Though bleak these woods, and damp the ground With fallen leaves so thickly strown, And cold the wind that wanders round With wild and melancholy moan; There is a friendly roof, I know, Might shield me from the wintry blast; There is a fire, whose ruddy glow Will cheer me for my wanderings past.
And so, though still, where'er I go, Cold stranger-glances meet my eye; Though, when my spirit sinks in woe, Unheeded swells the unbidden sigh;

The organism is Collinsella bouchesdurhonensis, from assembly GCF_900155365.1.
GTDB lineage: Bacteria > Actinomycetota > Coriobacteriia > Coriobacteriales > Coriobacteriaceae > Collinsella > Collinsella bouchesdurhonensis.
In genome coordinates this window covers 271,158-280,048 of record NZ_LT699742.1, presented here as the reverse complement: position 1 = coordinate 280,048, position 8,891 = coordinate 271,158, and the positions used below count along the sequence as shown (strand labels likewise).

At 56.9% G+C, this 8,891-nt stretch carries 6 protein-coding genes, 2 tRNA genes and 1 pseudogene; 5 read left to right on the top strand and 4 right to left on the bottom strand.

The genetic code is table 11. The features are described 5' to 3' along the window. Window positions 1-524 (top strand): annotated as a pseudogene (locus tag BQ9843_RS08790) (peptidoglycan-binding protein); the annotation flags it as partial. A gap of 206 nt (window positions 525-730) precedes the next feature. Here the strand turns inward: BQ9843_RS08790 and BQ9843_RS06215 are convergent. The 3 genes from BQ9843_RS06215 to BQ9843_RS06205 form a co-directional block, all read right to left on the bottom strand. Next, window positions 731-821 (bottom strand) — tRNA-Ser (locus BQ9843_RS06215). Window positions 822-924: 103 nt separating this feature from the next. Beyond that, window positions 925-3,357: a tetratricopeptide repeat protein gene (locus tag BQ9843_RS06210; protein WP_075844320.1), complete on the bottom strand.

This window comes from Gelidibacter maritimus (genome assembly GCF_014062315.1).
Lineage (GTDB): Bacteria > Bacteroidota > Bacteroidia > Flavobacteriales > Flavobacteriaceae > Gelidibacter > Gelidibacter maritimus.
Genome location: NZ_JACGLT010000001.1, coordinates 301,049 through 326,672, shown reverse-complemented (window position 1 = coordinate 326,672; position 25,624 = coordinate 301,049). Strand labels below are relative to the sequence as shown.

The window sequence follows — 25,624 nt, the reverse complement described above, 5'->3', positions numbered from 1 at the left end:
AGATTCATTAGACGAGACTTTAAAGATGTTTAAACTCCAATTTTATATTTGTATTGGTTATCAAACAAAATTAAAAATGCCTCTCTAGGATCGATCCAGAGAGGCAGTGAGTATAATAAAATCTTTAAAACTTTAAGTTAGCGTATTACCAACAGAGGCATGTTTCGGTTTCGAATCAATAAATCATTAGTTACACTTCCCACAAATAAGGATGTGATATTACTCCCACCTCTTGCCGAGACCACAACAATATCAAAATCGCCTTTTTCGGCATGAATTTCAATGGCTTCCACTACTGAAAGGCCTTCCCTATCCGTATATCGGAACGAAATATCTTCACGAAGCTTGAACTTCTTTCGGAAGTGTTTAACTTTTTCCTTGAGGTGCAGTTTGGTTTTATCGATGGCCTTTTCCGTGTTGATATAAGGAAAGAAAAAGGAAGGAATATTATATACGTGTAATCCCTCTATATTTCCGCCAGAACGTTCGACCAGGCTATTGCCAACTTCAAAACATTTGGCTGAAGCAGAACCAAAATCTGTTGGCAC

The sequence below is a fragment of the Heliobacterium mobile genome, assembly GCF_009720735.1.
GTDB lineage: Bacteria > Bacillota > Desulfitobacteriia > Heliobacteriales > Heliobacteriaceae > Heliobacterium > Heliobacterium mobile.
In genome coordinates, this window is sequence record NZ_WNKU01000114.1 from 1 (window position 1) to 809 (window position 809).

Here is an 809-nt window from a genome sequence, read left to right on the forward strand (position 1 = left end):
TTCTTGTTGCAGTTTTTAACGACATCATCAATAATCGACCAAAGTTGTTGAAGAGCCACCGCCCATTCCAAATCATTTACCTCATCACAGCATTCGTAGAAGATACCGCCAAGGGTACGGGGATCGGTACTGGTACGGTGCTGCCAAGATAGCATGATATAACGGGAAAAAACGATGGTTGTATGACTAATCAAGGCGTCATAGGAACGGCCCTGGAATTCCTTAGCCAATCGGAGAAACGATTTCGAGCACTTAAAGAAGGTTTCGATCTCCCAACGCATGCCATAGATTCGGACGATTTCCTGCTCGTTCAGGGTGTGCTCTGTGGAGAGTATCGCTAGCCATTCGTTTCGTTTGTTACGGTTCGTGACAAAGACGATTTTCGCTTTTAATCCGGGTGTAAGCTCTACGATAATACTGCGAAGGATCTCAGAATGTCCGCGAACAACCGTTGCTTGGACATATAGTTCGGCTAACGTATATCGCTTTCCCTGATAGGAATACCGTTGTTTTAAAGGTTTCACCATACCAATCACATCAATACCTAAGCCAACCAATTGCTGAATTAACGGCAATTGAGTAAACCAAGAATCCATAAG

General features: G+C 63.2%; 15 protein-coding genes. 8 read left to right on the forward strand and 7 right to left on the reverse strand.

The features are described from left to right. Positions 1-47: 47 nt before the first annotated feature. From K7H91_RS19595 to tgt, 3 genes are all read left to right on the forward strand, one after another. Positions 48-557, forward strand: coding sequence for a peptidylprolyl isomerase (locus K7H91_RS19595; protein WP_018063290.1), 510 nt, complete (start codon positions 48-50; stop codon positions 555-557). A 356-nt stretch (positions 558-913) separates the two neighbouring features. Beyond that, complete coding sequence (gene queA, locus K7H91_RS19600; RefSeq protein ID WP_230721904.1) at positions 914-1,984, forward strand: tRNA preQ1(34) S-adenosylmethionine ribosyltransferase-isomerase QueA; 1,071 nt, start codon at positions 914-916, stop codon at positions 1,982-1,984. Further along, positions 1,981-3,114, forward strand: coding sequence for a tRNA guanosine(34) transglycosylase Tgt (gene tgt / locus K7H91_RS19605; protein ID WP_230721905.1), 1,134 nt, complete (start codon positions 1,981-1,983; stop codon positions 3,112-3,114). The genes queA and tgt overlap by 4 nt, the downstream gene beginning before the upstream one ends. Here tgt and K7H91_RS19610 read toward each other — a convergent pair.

Though solitude, endured too long, Bids youthful joys too soon decay, Makes mirth a stranger to my tongue, And overclouds my noon of day;
When kindly thoughts, that would have way, Flow back discouraged to my breast; -- I know there is, though far away, A home where heart and soul may rest.
Warm hands are there, that, clasped in mine, The warmer heart will not belie; While mirth, and truth, and friendship shine In smiling lip and earnest eye.
The ice that gathers round my heart May there be thawed; and sweetly, then, The joys of youth, that now depart, Will come to cheer my soul again.
Though far I roam, that thought shall be My hope, my comfort, everywhere; While such a home remains to me, My heart shall never know despair!